11:04 S1: So this ties back again to what we were talking about earlier and how important weightlifting and weight training can be in boosting the afterburn effect and also the metabolic rate. However, it’s worth noting that overall exercise intensity is what makes the biggest impact on EPOC. So squats, deadlifts and bench presses with heavy weights are going to be much more effective in raising EPOC compared to bicep curls and tricep extensions with lighter weights. The other real question is how much of a difference does this whole EPOC afterburn thing make? Well, in one research study of young women, BMR rates spiked 4.2% over 16 hours following a strength training that lasted an hour and 40 minutes, the equivalent of burning an extra 60 calories on average. So that’s a long workout and 60 calories isn’t exactly a huge bump in that. Plus EPOC is not a permanent boost. Research suggests that it may last anywhere from 12 hours to a few days depending on the workout and who is doing it.
12:07 S1: So the calories you burn through EPOC or the afterburn can add up over time, especially if you’re lifting weights 3 to 4 times a week. But all in all, it doesn’t have the biggest effect on your metabolism. And, in the end, the exact EPOC boost you get from your strength training workouts depends on the exercise you perform, the weights you use, reps and sets you perform, along with the rest you take and total time you spend spreading it out. Not to mention, your overall genetics and current fitness level along with muscle mass. So what you can get out of that is that HIIT training is a great option if you really want to lower your overall fat mass but when… If you’re banking on that afterburn, kind of making up for a burrito you have at lunch and things like that, you may not want to put all of your hope into that afterburn. But still HIIT is a great way to torch calories and make your body into a leaner, more efficient machine, therefore making your metabolism into a more efficient machine as well.
13:06 S1: So just to recap on what we got out of this episode is that if you are looking to up your metabolic rate, a great way to do that is actually to start from the basics, and actually start from the inside and build a more efficient machine. And that can start with strength training and strength training that really causes your muscles to build more muscle. And the second component is considering using more HIIT workouts or HIIT strength workouts, if you’re really looking for that boost as that will decrease your overall fat mass compared to steady-state or endurance training. And you also may not want to bank too much on that afterburn or EPOC. You will get a little bit of a boost out of it, but definitely don’t go eating two desserts just because you did a HIIT workout. You might not see the results that you want.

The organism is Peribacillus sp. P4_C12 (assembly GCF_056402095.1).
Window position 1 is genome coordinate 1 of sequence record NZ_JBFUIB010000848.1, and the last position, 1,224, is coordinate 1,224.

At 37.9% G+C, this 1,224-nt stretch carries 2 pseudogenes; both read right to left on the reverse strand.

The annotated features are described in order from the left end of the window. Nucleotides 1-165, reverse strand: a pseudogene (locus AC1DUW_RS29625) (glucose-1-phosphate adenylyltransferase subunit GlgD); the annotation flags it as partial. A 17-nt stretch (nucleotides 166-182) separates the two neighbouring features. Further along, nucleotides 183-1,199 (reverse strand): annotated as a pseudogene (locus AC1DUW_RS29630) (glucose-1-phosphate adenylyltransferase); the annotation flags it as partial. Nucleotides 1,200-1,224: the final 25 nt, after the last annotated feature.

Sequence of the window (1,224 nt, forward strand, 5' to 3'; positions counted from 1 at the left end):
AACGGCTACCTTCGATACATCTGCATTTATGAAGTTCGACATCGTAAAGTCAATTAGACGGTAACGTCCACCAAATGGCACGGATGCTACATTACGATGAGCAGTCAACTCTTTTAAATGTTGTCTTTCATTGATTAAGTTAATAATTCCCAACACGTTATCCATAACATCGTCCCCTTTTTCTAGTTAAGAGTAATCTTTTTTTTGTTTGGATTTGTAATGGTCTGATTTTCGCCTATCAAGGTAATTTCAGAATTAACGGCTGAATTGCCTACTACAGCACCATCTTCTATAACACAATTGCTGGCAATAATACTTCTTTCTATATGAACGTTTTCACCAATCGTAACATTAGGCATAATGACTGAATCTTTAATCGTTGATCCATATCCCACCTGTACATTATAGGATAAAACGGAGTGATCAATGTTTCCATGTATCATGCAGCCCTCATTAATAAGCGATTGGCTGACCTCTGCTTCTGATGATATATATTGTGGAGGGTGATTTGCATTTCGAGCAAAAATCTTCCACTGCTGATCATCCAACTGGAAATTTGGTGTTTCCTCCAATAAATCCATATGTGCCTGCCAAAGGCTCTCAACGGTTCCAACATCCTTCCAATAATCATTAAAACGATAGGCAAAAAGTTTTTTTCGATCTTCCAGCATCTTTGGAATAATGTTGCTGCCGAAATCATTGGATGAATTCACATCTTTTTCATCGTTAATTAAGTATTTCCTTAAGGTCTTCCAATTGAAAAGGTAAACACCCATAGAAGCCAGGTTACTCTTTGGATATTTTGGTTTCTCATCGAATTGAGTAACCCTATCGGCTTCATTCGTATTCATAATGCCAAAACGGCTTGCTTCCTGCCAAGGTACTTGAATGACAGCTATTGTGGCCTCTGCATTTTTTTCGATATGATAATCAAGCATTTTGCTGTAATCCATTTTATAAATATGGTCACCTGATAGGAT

13:54 S1: And again, if you’re interested in learning more about how you can change your metabolism for the better, I would definitely recommend going and checking out our first episode which is about nutrition. We kind of hit on how, again, you can set your body up to build that muscle and boost that along with balancing out your system through probiotics, prebiotics and water. Also you bust a couple of myths when it comes to drinking caffeine and how much caffeine actually boosts your metabolism. So make sure to check that out. And again, that kind of brings to the end of this next episode here on 20 Minute Fitness. But we are so excited to meet you back here next week with some more fitness content. But in the meantime, we would love to hear from you guys, what you enjoy listening to, what would you like to hear more of. You can reach out to us on Twitter, our handle is @shape_scale and you can also reach out to us on Instagram, our handle is @shapescale.
14:53 S1: You can also check out a little bit more info when it comes to ShapeScale, the miraculous machine. It’s an amazing product and you should definitely check it out. It’s going to revolutionize your fitness game, guys. We’re calling it right now. And again, reach out to us on Twitter, follow us on Instagram. We would love to see your smiling faces, and if you have any recommendations on who we should interview next we would love to hear them, we always love having a nice guest on the podcast and while you’re here, and while you are in that nifty little podcast app, it would mean the absolute world to us if you left us a rating and review. Preferably a nice review. That would be good. But yeah, it definitely definitely helps us out, and it definitely helps us in creating more content for you guys every week. So I hope you have an amazing rest of your week, and yeah, see you guys back here next week. Bye.